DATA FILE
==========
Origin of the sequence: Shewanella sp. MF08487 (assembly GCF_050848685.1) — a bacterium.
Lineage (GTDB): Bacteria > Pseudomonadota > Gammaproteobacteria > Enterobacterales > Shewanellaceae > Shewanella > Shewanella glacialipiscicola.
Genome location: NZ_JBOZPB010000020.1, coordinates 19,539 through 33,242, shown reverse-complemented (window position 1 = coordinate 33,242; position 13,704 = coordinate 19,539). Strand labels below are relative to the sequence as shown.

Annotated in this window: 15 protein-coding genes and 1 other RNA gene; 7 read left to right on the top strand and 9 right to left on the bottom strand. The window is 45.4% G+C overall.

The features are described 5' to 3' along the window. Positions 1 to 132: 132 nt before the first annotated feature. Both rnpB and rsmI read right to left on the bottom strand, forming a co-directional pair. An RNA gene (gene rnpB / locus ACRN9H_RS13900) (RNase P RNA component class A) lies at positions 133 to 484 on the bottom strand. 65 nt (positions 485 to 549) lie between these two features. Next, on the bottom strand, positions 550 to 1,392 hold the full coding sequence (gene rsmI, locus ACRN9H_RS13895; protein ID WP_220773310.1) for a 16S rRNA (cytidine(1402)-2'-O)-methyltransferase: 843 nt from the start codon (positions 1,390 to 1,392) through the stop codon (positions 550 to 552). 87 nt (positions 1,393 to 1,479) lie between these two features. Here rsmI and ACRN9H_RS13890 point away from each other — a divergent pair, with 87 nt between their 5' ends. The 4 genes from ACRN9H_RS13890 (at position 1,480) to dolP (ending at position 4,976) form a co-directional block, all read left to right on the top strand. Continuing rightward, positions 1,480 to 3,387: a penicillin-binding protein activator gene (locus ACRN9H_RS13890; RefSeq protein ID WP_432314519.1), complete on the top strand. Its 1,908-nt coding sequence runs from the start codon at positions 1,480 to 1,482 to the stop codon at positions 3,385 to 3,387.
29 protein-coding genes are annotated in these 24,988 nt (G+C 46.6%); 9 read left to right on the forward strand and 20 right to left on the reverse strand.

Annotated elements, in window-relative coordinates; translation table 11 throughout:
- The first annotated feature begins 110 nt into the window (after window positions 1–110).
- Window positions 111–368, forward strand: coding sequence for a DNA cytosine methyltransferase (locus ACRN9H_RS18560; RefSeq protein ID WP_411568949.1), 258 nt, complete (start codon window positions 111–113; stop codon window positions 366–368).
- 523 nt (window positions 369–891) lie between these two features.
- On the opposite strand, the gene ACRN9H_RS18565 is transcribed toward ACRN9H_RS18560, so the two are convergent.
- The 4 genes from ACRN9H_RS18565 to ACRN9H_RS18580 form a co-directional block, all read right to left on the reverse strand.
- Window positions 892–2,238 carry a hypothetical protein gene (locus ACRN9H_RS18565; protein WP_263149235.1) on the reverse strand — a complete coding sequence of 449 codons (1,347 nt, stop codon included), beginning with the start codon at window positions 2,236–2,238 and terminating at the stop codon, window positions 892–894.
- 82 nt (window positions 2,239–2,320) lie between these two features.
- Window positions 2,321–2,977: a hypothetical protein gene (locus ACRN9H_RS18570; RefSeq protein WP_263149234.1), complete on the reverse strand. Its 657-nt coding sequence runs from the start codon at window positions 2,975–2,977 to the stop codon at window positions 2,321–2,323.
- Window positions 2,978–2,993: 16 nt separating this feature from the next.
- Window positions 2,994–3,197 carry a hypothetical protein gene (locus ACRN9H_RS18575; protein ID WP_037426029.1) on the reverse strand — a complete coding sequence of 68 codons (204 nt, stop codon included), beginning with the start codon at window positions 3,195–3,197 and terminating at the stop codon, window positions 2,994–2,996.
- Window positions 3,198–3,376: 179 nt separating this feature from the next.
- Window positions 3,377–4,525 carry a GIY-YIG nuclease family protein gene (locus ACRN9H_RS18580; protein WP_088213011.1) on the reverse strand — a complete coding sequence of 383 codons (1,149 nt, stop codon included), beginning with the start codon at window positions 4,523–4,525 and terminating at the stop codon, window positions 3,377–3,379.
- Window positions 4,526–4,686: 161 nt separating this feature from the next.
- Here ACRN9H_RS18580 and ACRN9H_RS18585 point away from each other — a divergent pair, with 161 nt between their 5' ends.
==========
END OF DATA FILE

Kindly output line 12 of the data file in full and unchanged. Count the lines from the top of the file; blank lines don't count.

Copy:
- The 4 genes from ACRN9H_RS18565 to ACRN9H_RS18580 form a co-directional block, all read right to left on the reverse strand.